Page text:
You are currently browsing the archives for January, 2011.
The above isn’t a picture of Black Eyed Peas frontman Will.i.am unveiling a new Intel commercial in which he’s the spokesman. It’s a picture of Black Eyed Peas frontman Will.i.am showing off his new Intel employee badge. From the LA Times:
“The move to bring Will.i.am on as more than simply a spokesman follows in the footsteps of Polaroid, which appointed Lady Gaga its creative director in 2009…. Will.i.am has signed on for a multiyear contract with the company and will be hands-on with technology, Intel said.”
There are at least two reasons that TV spots built around celebrities generally don’t work. One, with a celebrity endorsement in the bag, advertisers get lazy. They don’t work as hard to make great commercials since they hope a recognizable face will magically move product for them. Two, they end up making commercials that are more about the celebrity’s brand than their own (see Snooki commercials for Paramount Farms pistachios). The celebrity, in effect, stars in a commercial about him or herself, and walks away with a healthy check but without, perhaps, a genuine interest in the sponsor’s brand.
Intel is doing something wholly different from overpaying a rock star to pretend for 30 seconds he or she cares about its brand. They’re letting him inform product development, which might result in better products — and which certainly will result in Will.i.am becoming an even more enthusiastic and vocal advocate for the brand and the products he’s helping to shape.
“eMarketer expects Twitter to earn $150 million in revenues this year, the vast majority of which will come from the US. This represents a substantial increase over revenues of $45 million during 2010, the first year Twitter sold advertising.”
More at eMarketer.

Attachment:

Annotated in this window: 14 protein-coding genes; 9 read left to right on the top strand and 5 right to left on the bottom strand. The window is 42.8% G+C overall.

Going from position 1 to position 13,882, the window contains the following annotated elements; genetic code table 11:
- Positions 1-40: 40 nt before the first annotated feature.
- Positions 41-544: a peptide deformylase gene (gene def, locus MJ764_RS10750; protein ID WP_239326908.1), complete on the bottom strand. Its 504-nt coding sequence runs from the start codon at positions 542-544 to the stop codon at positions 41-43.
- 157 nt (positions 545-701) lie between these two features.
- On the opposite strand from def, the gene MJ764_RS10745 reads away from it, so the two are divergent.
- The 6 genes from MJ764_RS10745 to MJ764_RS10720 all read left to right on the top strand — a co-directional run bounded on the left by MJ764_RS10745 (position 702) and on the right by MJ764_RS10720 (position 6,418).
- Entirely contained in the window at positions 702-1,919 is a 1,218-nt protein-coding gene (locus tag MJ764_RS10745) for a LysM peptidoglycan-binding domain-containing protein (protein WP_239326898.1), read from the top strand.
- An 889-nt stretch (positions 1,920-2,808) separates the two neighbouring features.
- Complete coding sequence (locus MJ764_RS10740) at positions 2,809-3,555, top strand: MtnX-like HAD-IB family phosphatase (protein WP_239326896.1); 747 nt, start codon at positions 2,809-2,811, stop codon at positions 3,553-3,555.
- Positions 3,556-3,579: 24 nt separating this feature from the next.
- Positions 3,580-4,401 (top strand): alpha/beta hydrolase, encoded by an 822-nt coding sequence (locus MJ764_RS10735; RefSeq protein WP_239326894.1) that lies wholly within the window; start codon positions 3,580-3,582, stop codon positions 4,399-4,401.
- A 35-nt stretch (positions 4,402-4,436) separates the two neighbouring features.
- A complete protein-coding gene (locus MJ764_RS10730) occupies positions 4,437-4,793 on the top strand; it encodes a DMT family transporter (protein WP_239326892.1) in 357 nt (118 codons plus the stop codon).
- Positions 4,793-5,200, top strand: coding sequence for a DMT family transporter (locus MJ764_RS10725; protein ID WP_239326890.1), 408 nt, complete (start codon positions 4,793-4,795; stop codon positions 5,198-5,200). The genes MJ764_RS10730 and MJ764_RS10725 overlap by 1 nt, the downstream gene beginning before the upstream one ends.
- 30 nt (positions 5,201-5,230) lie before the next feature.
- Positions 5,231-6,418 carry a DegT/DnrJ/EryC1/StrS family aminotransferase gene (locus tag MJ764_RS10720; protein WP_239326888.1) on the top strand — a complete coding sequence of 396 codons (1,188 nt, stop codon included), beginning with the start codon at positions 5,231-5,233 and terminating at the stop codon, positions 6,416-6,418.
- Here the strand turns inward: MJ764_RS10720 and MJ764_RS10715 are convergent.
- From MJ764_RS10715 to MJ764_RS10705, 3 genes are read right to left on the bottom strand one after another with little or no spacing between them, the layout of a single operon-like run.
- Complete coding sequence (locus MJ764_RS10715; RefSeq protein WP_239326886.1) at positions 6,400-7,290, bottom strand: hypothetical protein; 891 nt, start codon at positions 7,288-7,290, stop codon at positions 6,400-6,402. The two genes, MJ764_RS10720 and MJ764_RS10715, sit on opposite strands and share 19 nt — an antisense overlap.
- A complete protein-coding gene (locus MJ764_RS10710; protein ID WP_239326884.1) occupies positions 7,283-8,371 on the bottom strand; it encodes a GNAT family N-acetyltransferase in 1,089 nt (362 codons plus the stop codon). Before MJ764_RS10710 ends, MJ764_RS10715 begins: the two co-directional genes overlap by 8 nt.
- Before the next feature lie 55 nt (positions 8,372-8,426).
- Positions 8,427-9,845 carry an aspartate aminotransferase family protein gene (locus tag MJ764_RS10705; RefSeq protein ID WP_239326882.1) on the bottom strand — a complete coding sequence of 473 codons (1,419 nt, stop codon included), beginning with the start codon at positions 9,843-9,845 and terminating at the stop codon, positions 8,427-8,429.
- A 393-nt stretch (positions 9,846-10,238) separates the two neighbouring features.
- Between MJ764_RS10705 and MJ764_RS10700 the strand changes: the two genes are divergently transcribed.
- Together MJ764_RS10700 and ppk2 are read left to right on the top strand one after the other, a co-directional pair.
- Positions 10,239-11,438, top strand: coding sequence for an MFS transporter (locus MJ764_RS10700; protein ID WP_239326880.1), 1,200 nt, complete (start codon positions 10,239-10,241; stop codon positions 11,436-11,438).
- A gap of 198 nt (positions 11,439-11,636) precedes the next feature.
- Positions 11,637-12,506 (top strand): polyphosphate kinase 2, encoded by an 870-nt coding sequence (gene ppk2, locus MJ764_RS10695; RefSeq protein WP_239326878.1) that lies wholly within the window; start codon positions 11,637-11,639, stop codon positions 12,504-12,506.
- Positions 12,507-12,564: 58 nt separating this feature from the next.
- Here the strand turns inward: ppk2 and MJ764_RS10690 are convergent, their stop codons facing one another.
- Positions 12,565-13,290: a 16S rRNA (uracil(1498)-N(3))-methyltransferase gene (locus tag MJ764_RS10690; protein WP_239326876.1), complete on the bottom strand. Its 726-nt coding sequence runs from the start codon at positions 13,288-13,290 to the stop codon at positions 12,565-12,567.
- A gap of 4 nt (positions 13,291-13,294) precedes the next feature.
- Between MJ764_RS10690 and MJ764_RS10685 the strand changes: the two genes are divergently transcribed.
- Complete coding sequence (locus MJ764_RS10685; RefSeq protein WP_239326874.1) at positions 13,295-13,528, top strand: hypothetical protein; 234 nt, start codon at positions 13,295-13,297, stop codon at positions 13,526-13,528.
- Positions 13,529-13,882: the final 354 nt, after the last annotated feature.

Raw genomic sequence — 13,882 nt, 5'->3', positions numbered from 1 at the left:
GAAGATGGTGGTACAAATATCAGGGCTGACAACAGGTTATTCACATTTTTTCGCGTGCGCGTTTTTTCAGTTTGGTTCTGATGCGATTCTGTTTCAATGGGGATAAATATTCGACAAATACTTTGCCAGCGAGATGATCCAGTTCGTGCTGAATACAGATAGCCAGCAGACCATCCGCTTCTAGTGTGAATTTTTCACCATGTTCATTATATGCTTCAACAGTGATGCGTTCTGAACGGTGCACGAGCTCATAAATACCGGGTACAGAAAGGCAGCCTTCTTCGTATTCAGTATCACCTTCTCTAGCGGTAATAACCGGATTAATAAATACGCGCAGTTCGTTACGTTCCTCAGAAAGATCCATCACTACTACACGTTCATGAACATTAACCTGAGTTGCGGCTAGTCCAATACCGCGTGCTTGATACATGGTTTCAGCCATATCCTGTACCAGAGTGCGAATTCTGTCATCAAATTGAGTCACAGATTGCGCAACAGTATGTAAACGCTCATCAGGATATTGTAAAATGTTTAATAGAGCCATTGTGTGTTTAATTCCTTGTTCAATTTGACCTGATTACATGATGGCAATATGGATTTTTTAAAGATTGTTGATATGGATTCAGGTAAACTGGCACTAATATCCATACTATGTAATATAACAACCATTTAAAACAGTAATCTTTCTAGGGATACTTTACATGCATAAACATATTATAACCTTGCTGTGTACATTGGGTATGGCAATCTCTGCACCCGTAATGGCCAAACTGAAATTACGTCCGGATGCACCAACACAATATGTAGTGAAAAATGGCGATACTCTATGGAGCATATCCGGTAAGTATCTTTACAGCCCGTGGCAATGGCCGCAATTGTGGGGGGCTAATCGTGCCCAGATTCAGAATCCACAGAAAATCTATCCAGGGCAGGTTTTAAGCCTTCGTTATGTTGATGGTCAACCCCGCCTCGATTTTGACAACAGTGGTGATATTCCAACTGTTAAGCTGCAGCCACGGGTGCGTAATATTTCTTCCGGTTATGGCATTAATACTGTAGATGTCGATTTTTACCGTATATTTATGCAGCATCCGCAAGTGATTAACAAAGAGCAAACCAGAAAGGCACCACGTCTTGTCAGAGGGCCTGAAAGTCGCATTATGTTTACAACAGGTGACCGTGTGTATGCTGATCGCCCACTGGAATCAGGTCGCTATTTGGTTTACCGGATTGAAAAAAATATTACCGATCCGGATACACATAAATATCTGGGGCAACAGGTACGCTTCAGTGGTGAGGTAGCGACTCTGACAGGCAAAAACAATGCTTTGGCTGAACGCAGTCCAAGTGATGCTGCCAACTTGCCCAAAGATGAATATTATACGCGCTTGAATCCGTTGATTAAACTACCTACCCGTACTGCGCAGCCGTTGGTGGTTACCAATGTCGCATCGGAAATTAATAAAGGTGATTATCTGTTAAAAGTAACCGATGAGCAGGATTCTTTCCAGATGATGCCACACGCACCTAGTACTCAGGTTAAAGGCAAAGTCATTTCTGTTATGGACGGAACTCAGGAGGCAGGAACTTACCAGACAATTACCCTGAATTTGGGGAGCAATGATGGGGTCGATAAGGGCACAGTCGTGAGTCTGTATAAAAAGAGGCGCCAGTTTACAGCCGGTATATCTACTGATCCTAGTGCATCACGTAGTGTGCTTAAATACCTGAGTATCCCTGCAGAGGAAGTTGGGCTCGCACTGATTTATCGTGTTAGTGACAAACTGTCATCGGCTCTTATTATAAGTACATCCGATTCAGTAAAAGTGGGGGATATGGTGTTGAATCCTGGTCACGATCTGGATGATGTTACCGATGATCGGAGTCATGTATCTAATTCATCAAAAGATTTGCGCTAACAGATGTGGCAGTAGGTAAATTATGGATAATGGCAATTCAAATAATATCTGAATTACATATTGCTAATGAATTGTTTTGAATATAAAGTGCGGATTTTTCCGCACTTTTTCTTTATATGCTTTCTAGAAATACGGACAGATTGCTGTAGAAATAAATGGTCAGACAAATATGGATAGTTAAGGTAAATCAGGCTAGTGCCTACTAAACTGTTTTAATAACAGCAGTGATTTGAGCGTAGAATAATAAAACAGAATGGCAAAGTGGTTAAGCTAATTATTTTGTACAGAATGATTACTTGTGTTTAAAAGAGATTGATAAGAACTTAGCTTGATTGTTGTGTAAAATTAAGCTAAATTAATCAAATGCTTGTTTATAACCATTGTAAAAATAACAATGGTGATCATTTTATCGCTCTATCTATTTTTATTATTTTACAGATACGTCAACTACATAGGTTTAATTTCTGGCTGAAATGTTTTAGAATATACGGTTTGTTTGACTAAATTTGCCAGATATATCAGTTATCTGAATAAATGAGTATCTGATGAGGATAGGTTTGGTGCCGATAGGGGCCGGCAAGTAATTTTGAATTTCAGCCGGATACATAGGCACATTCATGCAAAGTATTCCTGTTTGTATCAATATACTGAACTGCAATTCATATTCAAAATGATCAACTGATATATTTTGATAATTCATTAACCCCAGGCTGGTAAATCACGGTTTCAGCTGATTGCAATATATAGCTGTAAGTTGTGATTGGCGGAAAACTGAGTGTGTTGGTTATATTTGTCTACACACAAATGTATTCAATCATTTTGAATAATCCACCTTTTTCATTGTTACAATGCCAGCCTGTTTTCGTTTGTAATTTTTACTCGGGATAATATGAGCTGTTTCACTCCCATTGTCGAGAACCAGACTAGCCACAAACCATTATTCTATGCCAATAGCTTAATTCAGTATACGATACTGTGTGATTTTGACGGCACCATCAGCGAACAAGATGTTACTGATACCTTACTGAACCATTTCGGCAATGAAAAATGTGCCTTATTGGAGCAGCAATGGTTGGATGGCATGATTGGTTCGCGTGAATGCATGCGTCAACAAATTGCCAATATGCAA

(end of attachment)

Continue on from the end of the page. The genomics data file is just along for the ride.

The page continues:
Even though Fred Flintstone has long since retired as a tobacco pitchman, cigarette advertising — surprise, surprise — still makes its way to kids and still convinces them to smoke. From a study of 10-17 year-old German students that will appear in the February issue of Pediatrics Magazine, as summarized by BrandChannel:
“Of the students who had seen tobacco ads, 13% of them began smoking after nine months. The more cigarette ads they saw, the more likely they were to start smoking. Researchers said they controlled the data analytics for other factors that could have skewed the results, such as smoking by parents and peers.”
According to an Ace Metrix study of all nationally televised ads in the first 11 months of 2010 (summarized here in Ad Age), commercials featuring celebrity pitchmen and pitchwomen generally perform worse than non-celebrity commercials. While the average TV ad contributed to an 8% lift for the brand, celebrity spots (on average) hurt brands — affecting a negative lift of 1.4%.
What’s going on? Ace Metrix CEO Peter Daboll speculates that relevance and social recommendations have become more important than associations with fame.
“Today’s consumer is more likely to be influenced by someone in their social network than a weak celebrity connection. Today’s consumer is informed, time-compressed, and difficult to impress, and they are only influenced by ads that are relevant and provide information. They don’t want to have products pushed at them, even from a celebrity. In fact, the data show that relevance and information attributes were key missing ingredients from most celebrity ads.”
I wonder, too, if celebrity endorsements make it easier for agencies get lazy — so confident that the famous face will sell the product that they forget to make a brilliant commercial.
Related: Back in November ChasNote asked Would you want Snooki and Rod Blagojavich endorsing your brand? For those of you fence-sitters, here’s some data to help you decide. While Tiger Woods (-30% for Nike), Martha Stewart (-21% for Macy’s), Andie MacDowell (-21% for L’Oreal) and two dozen other celebrities fared worse for their sponsors than did Snooki and Blago, both hurt the Wonderful Pistachios brand. Snooki delivered negative lift of 15% and Blago brought it down by 12%. Go, Snooki!
I didn’t get enough of Ricky Gervais last night on the Golden Globes, so I started my day at the Entertainment section of Huffington Post. Starbucks was today’s sponsor. The page started out looking like this:
And then soon after my arrival, steam emerged from the coffee cup in the Starbucks banner, hiding Mr Gervais behind a veil of noxious vapors.
Normally I don’t like expanding rich-media ads that cover the content, but this one didn’t bother me. Kind of added to the fun of Golden Globes post-morteming.
What do you think?